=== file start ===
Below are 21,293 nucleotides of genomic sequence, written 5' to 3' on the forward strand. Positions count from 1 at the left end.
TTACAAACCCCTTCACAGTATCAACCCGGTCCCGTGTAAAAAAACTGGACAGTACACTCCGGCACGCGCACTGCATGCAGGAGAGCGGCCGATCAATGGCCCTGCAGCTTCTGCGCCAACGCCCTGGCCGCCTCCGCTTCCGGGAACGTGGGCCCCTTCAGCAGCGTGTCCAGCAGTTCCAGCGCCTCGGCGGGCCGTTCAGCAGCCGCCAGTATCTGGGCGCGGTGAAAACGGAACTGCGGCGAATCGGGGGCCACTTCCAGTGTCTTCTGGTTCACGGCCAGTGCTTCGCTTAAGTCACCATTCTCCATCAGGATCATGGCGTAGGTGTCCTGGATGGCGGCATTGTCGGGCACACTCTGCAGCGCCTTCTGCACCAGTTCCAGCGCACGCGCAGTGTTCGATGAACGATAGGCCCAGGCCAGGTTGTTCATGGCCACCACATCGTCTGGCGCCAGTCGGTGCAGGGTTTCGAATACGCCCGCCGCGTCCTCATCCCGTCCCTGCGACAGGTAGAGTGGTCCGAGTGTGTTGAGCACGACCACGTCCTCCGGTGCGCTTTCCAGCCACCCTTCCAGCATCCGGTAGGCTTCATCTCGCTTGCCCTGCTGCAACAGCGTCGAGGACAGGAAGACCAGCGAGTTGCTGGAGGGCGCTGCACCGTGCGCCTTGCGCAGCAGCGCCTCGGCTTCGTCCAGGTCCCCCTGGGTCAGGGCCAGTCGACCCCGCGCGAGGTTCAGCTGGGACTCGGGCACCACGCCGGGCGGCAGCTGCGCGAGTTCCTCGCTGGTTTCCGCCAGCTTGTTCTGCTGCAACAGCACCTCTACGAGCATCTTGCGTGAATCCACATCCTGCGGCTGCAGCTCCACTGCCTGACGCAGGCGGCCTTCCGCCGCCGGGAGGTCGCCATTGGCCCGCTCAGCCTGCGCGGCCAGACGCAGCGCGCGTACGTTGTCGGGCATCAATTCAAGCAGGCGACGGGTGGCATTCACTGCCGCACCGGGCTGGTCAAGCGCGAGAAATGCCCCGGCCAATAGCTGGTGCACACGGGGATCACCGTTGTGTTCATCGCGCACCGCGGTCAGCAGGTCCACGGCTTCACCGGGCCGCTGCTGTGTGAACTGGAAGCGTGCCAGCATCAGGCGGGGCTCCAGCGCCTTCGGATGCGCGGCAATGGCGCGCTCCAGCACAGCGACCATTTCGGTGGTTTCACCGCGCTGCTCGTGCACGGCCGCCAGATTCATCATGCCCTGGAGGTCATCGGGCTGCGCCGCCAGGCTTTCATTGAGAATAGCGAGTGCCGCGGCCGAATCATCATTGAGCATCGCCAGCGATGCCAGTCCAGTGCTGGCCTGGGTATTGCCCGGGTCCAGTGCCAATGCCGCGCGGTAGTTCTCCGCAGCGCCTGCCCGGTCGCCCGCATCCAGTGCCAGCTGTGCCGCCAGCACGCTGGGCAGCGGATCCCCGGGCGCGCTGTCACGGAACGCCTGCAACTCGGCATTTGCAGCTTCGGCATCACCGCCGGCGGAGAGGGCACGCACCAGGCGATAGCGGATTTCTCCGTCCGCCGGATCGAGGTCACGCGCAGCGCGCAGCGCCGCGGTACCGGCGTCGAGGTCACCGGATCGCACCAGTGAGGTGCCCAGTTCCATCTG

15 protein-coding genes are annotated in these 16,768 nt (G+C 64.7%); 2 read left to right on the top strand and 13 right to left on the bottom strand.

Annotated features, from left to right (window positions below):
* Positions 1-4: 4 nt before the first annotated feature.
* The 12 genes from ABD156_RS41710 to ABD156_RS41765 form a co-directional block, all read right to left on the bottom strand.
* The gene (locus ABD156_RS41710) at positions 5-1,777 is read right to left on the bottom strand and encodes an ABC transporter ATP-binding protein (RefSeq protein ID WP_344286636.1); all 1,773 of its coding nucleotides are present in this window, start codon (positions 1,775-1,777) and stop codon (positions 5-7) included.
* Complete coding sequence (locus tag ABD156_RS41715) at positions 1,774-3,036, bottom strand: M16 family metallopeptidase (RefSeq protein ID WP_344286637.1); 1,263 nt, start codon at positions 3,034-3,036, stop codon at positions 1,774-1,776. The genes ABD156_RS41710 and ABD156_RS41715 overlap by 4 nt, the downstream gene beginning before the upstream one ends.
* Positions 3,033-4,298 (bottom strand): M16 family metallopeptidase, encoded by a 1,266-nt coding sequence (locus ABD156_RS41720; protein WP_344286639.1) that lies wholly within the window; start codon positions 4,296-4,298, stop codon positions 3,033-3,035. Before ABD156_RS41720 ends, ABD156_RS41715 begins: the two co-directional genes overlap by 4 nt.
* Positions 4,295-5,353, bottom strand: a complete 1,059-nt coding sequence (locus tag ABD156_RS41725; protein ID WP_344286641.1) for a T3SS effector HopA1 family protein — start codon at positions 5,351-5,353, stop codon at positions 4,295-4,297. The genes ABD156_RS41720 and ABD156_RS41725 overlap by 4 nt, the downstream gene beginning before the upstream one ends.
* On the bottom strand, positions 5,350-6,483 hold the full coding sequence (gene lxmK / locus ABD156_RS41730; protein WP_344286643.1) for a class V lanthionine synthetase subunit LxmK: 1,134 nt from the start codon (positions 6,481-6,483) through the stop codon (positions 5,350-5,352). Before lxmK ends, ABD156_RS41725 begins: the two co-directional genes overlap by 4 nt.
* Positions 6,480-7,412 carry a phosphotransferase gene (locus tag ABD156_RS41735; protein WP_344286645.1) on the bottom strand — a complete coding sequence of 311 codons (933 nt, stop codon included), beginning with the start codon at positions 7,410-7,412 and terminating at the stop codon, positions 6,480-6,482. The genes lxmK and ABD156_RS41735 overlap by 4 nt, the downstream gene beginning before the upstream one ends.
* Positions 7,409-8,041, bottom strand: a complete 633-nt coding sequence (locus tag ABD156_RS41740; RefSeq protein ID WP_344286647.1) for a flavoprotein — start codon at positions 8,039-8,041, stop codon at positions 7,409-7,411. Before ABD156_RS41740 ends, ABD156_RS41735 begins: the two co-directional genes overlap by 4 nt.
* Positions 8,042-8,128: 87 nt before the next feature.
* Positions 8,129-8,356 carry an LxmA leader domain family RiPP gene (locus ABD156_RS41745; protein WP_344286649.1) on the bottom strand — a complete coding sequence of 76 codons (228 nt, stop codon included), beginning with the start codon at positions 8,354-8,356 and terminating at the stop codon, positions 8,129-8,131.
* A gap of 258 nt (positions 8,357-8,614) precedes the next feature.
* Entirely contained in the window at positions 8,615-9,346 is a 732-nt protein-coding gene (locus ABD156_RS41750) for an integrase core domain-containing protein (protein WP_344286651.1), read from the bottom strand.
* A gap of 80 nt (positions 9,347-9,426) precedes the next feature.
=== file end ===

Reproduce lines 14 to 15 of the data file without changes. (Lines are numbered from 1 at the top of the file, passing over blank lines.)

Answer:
* Positions 8,042-8,128: 87 nt before the next feature.
* Positions 8,129-8,356 carry an LxmA leader domain family RiPP gene (locus ABD156_RS41745; protein WP_344286649.1) on the bottom strand — a complete coding sequence of 76 codons (228 nt, stop codon included), beginning with the start codon at positions 8,354-8,356 and terminating at the stop codon, positions 8,129-8,131.